Posttreatment incubation with nontoxic doses of caffeine resulted in enhancement of cell lethality and inhibition of cell growth in L1210 mouse leukemia cells which had been exposed to a protein antibiotic, neocarzinostatin. In addition, caffeine treatment appeared to inhibit the eventual maturation of newly synthesized DNA in L1210 cells following exposure to this antibiotic.

These results, indicating the existence of caffeine-sensitive repair in L1210 leukemia cells treated with neocarzinostatin, provide further evidence for DNA damage as a mechanism of the cytocidal action of the antibiotic.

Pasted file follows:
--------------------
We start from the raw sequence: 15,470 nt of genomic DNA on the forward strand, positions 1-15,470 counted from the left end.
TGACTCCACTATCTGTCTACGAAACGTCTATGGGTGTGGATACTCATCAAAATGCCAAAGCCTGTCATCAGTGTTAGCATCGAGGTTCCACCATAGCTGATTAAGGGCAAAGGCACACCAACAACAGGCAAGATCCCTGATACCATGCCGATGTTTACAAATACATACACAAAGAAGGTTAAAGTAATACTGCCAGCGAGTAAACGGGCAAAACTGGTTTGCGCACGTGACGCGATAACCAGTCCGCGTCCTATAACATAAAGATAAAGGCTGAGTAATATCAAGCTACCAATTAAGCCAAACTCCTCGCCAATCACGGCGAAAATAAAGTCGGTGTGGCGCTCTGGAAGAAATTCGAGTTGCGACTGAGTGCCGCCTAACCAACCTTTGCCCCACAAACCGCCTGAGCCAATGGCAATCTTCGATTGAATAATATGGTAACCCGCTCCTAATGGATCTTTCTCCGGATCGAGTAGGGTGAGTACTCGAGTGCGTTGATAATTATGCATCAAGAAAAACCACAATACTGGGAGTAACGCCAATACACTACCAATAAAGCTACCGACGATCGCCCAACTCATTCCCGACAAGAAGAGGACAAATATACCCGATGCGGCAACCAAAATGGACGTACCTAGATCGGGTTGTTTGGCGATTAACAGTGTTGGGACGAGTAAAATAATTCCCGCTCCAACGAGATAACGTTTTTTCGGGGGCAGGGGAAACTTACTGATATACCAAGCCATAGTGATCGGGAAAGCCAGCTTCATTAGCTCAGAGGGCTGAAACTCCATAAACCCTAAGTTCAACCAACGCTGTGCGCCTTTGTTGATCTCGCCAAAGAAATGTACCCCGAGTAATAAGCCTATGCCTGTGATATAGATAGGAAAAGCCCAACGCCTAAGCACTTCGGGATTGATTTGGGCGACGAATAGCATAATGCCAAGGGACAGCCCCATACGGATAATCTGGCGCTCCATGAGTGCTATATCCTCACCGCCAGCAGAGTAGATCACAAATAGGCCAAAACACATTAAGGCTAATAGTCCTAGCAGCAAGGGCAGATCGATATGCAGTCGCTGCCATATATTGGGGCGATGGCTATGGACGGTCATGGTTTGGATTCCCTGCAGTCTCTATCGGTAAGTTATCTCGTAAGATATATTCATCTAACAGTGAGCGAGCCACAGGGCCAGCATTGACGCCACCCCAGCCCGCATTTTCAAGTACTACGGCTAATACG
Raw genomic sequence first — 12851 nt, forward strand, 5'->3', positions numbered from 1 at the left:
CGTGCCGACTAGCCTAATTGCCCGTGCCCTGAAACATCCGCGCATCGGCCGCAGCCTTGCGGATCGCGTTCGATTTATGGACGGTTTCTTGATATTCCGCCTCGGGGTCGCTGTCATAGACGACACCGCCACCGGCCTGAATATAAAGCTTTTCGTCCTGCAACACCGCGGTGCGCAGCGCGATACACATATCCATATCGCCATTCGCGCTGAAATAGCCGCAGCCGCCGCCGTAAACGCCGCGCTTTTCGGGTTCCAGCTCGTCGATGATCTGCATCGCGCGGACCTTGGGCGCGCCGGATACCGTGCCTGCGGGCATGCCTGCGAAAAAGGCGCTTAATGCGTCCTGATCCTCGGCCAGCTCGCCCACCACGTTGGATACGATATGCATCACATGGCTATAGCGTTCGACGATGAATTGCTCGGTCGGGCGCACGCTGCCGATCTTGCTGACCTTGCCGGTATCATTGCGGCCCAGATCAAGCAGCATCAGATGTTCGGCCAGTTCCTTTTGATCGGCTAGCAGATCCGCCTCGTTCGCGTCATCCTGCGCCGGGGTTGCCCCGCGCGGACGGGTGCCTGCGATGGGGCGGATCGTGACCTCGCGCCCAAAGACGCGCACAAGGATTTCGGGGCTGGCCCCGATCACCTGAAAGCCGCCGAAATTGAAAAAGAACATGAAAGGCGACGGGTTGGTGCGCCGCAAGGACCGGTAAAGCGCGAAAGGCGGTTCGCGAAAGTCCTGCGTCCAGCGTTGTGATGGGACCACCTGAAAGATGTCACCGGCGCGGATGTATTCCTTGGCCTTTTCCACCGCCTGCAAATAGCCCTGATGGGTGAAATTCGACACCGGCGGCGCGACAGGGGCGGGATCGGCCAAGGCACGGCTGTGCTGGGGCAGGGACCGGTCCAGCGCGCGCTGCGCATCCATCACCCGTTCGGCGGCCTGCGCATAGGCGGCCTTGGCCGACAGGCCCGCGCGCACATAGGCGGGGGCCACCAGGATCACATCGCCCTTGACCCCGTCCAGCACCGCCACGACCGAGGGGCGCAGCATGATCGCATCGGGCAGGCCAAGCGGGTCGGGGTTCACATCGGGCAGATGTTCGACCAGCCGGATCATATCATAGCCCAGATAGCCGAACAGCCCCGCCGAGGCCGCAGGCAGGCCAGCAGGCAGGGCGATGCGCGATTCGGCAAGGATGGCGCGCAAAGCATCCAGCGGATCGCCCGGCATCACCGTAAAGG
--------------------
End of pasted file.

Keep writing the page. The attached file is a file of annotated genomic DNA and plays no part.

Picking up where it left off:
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This work was supported by a Grant-in-Aid for Scientific Research from the Ministry of Education and the Ministry of Health and Welfare of Japan.

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